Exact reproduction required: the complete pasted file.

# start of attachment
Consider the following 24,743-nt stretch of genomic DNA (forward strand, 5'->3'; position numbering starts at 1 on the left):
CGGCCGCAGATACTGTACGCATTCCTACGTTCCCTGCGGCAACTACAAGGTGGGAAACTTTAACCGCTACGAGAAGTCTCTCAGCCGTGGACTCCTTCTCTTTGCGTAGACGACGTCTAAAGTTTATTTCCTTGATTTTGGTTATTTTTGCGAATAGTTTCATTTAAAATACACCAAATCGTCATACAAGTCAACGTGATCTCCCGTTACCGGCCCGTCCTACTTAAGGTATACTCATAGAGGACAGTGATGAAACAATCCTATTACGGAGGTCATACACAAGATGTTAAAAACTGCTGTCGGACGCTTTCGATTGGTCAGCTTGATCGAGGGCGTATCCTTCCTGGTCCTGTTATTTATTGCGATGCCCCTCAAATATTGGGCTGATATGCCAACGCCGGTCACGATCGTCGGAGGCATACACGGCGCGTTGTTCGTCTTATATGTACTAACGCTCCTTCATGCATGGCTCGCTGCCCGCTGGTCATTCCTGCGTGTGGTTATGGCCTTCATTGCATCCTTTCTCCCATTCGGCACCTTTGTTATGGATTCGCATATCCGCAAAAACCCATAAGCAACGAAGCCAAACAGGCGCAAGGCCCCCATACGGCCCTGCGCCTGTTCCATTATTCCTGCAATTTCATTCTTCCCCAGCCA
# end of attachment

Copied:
Consider the following 24,743-nt stretch of genomic DNA (forward strand, 5'->3'; position numbering starts at 1 on the left):
CGGCCGCAGATACTGTACGCATTCCTACGTTCCCTGCGGCAACTACAAGGTGGGAAACTTTAACCGCTACGAGAAGTCTCTCAGCCGTGGACTCCTTCTCTTTGCGTAGACGACGTCTAAAGTTTATTTCCTTGATTTTGGTTATTTTTGCGAATAGTTTCATTTAAAATACACCAAATCGTCATACAAGTCAACGTGATCTCCCGTTACCGGCCCGTCCTACTTAAGGTATACTCATAGAGGACAGTGATGAAACAATCCTATTACGGAGGTCATACACAAGATGTTAAAAACTGCTGTCGGACGCTTTCGATTGGTCAGCTTGATCGAGGGCGTATCCTTCCTGGTCCTGTTATTTATTGCGATGCCCCTCAAATATTGGGCTGATATGCCAACGCCGGTCACGATCGTCGGAGGCATACACGGCGCGTTGTTCGTCTTATATGTACTAACGCTCCTTCATGCATGGCTCGCTGCCCGCTGGTCATTCCTGCGTGTGGTTATGGCCTTCATTGCATCCTTTCTCCCATTCGGCACCTTTGTTATGGATTCGCATATCCGCAAAAACCCATAAGCAACGAAGCCAAACAGGCGCAAGGCCCCCATACGGCCCTGCGCCTGTTCCATTATTCCTGCAATTTCATTCTTCCCCAGCCA